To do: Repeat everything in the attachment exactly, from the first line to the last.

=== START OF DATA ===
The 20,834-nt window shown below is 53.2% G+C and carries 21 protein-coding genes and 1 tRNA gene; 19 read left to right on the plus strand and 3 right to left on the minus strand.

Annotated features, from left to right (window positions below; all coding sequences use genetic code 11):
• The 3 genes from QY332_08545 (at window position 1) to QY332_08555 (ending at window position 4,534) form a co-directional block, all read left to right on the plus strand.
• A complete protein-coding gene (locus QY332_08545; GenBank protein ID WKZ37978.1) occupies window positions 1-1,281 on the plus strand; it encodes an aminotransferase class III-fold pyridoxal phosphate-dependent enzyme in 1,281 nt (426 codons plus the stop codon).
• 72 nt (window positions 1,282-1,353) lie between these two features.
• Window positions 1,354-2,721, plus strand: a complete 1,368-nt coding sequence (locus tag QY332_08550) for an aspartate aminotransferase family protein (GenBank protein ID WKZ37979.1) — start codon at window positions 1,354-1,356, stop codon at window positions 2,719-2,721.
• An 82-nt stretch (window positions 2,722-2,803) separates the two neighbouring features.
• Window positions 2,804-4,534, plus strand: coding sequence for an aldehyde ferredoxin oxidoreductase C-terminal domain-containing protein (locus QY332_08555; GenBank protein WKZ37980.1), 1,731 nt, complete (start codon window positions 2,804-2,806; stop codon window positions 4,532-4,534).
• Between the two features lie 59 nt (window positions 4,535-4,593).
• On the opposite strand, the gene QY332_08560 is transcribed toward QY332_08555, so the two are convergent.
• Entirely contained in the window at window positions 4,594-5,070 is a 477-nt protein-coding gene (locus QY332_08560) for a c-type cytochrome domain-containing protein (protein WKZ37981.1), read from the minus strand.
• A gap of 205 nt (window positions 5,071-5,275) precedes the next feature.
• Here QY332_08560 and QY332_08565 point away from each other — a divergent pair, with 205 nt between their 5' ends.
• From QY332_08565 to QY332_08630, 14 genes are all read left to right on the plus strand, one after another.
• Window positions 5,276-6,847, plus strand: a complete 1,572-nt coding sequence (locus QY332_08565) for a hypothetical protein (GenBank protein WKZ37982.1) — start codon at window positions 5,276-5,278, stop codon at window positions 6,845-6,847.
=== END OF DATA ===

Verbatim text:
The 20,834-nt window shown below is 53.2% G+C and carries 21 protein-coding genes and 1 tRNA gene; 19 read left to right on the plus strand and 3 right to left on the minus strand.

Annotated features, from left to right (window positions below; all coding sequences use genetic code 11):
• The 3 genes from QY332_08545 (at window position 1) to QY332_08555 (ending at window position 4,534) form a co-directional block, all read left to right on the plus strand.
• A complete protein-coding gene (locus QY332_08545; GenBank protein ID WKZ37978.1) occupies window positions 1-1,281 on the plus strand; it encodes an aminotransferase class III-fold pyridoxal phosphate-dependent enzyme in 1,281 nt (426 codons plus the stop codon).
• 72 nt (window positions 1,282-1,353) lie between these two features.
• Window positions 1,354-2,721, plus strand: a complete 1,368-nt coding sequence (locus tag QY332_08550) for an aspartate aminotransferase family protein (GenBank protein ID WKZ37979.1) — start codon at window positions 1,354-1,356, stop codon at window positions 2,719-2,721.
• An 82-nt stretch (window positions 2,722-2,803) separates the two neighbouring features.
• Window positions 2,804-4,534, plus strand: coding sequence for an aldehyde ferredoxin oxidoreductase C-terminal domain-containing protein (locus QY332_08555; GenBank protein WKZ37980.1), 1,731 nt, complete (start codon window positions 2,804-2,806; stop codon window positions 4,532-4,534).
• Between the two features lie 59 nt (window positions 4,535-4,593).
• On the opposite strand, the gene QY332_08560 is transcribed toward QY332_08555, so the two are convergent.
• Entirely contained in the window at window positions 4,594-5,070 is a 477-nt protein-coding gene (locus QY332_08560) for a c-type cytochrome domain-containing protein (protein WKZ37981.1), read from the minus strand.
• A gap of 205 nt (window positions 5,071-5,275) precedes the next feature.
• Here QY332_08560 and QY332_08565 point away from each other — a divergent pair, with 205 nt between their 5' ends.
• From QY332_08565 to QY332_08630, 14 genes are all read left to right on the plus strand, one after another.
• Window positions 5,276-6,847, plus strand: a complete 1,572-nt coding sequence (locus QY332_08565) for a hypothetical protein (GenBank protein WKZ37982.1) — start codon at window positions 5,276-5,278, stop codon at window positions 6,845-6,847.